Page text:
Day of the Demagogue

This is a cross-post from Jacobinism

This nugget of wisdom from ostensibly liberal, anti-fascist, anti-racist organisation HOPE Not Hate(HNH) was occasioned by the British government’s recent decision to deny American anti-Islam activists Robert Spencer and Pamela Geller entry into the UK to address an English Defence League (EDL) rally. HNH were understandably pleased with the Home Secretary’s ruling – it was an outcome they had vigorously lobbied and campaigned to achieve.

The words quoted in HNH’s tweet are lifted (clumsily) from a longer quotation within the linked Independent article, in which their own spokesperson Matthew Collins expresses his “delight” with the Home Office decision:

There is enough hatred in this country at the moment; it is tense. There is a line in the sand between freedom of speech and the right to use hate speech. Freedom of speech does not guarantee you that right. We live in a democracy and we believe in free speech. People will now quote Voltaire but he never had the benefit of going to the gates of Auschwitz and seeing where unfettered free speech ends up.

The objection Collins anticipates is the absolutist defence of free opinion often (mis)attributed to French Enlightenment philosopher Voltaire:

I disapprove of what you say, but I will defend to the death your right to say it.

So, apparently responsibility for the Shoah lies with this most noble defence of liberty and tolerance rather than a fascist regime not noticeably overburdened with a fondness for either. Anyone under the impression that pre-war Nazi Germany suffered from a surfeit of free expression – or a surfeit of freedom of any kind for that matter – would do well to revisit the topic and reacquaint themselves with the facts.

The broader parallel being drawn – that pre-war persecution of European Jewry is somehow analogous to what is called ‘Islamophobia’ in the West today – is no less stupid.

Under the 1935 Nuremburg Laws, Jews were systematically stripped of their citizenship, their vote and their political rights. Subsequent laws mandated their complete exclusion from the German economy and institutionalised policies of “Aryanisation’ aggressively enforced their segregation and stigmatisation. All of this was backed by an unrelenting flood of State-sanctioned pseudo-scientific anti-Semitic propaganda of the most dehumanising kind.

By contrast, in today’s Western democracies, not only are the equal rights of Muslim men and women rightly protected by binding human rights agreements and enshrined in law, but exemptions are not infrequently made to indulge demands for special treatment made on religious and cultural grounds.

In the wake of an Islamist atrocity such as the murder of Drummer Lee Rigby, one would expect a genuinely racist and bigoted society to use the opportunity to pass swingeing, collectively punitive laws designed to marginalise Muslims as a group. Instead, as befits a society in which this kind of prejudice is seen as culturally unacceptable, mainstream politicians of all stripes immediately urged restraint and were at pains to reassure Muslims that their faith would remain untainted by those jihadists claiming to act in its name. This did nothing, however, to subdue hysterical accusations of Islamophobia and intolerance.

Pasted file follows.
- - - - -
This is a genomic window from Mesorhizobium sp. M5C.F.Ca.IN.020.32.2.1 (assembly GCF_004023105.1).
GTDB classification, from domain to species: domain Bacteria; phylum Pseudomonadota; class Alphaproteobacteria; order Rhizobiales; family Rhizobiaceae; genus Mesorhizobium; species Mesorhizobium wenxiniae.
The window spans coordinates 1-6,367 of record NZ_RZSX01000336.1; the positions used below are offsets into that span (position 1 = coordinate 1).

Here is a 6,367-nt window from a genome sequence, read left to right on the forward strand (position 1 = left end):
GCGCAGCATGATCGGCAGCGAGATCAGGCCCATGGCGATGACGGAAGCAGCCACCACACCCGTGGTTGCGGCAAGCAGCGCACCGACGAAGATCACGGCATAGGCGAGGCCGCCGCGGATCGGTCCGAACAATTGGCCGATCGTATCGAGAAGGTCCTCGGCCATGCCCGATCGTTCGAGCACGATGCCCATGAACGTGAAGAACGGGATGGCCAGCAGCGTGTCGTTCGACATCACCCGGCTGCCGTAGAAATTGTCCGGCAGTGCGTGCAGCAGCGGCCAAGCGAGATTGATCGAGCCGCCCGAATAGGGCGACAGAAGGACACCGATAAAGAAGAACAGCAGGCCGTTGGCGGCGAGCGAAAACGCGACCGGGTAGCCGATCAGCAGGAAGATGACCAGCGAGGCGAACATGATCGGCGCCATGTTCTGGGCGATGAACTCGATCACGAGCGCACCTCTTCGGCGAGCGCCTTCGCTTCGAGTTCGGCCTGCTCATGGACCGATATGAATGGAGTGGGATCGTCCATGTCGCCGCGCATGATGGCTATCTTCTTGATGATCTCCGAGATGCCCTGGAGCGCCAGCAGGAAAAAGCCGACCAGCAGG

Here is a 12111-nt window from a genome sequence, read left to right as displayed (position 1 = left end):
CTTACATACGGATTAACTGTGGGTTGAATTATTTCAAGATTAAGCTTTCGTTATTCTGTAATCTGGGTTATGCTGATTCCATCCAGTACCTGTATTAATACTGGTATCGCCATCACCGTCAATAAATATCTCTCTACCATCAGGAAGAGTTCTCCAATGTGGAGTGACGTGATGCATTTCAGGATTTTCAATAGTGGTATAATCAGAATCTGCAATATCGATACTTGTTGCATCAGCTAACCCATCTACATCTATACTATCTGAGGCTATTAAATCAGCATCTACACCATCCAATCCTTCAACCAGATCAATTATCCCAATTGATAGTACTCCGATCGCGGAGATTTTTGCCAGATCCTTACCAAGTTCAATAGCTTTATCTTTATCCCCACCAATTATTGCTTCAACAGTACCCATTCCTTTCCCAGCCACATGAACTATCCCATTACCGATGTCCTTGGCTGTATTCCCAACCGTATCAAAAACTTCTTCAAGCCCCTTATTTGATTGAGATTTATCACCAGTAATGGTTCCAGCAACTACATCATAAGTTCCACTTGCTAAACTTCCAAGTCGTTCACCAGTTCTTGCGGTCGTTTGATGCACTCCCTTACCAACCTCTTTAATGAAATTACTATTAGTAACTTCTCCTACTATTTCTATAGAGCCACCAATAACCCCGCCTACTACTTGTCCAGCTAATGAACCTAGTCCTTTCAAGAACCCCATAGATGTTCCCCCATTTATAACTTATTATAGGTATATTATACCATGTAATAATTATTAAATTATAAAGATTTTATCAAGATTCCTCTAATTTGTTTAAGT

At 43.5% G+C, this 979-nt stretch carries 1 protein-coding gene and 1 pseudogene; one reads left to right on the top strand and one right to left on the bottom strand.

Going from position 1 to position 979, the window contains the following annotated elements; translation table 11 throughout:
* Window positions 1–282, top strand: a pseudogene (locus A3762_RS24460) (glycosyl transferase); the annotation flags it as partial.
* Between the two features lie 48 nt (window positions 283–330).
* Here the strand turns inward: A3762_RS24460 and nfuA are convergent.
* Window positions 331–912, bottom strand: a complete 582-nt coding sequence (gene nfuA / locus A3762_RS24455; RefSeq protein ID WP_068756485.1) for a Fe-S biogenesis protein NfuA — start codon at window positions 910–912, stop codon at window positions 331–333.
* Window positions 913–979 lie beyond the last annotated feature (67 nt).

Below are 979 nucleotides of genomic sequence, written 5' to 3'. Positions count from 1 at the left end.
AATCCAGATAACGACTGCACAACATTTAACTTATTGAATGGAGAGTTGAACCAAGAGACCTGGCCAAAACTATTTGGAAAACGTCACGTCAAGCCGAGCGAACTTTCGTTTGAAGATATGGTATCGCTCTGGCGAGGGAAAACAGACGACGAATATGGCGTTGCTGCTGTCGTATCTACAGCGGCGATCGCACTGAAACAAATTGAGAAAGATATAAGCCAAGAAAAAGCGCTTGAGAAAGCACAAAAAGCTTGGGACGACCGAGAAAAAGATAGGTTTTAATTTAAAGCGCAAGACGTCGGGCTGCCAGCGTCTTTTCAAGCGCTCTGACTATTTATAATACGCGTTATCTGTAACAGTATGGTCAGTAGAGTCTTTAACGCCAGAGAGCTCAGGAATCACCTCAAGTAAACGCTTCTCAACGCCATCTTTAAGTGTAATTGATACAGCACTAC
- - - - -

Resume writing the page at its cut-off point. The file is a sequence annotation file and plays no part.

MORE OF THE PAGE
At a time when Britain ought to have been preoccupied by the question of how better to address, contain and counter Islamist terrorism, Fiyaz Mughal, tin-eared founder and chairperson of the organisation TellMAMA (Measuring Anti-Muslim Attacks) announced that there had been a “massive spike in anti-Muslim prejudice”. “The scale of the backlash is astounding!” he cried:

A sense of endemic fear has gripped Muslim communities . . . I do not see an end to this cycle of violence. There is an underlying Islamophobia in our society and the horrendous events in Woolwich have brought this to the fore.

But, as reported by Andrew Gilligan in the Telegraph, this counsel of despair turned out to be fear-mongering without foundation. 57% of the 212 anti-Muslim ‘incidents’ recorded in the week following Rigby’s murder were revealed to have occurred online (some from abroad). Only 17 were said to have involved a physical encounter. No injuries were reported at all.

It would of course be far better if the number of physical encounters were zero, and if people did not call other people names on the internet. However, the idea that this reaction to Islamist terror justifies Mughal’s apocalyptic language or HNH’s warnings about the “gates of Auschwitz” is simply dishonest.  And yet it seems to meet with very little resistance. We are regularly reminded by liberal Cassandras (for example, here and here) that Britain is confronted by a “tide” or a “scourge” of Islamophobic bigotry and violence. And it doesn’t appear to have occurred to the Independent journalist interviewing HNH’s Matthew Collins to point out that his Voltaire-to-Auschwitz theory is very silly indeed.

Islamists, needless to say, find all this doomsaying to be highly satisfactory. Islamism is a supremacist ideology which seeks to overthrow democratic governments, either by force or by stealth, and to establish a totalitarian theocratic caliphate under Sharia law. This hasn’t prevented Islamists from exploiting Europe’s post-war guilt about the Holocaust and post-colonial guilt about the subordination of people of colour to further their own spurious claims to victimhood.

You can read Jacobinism’s piece in full here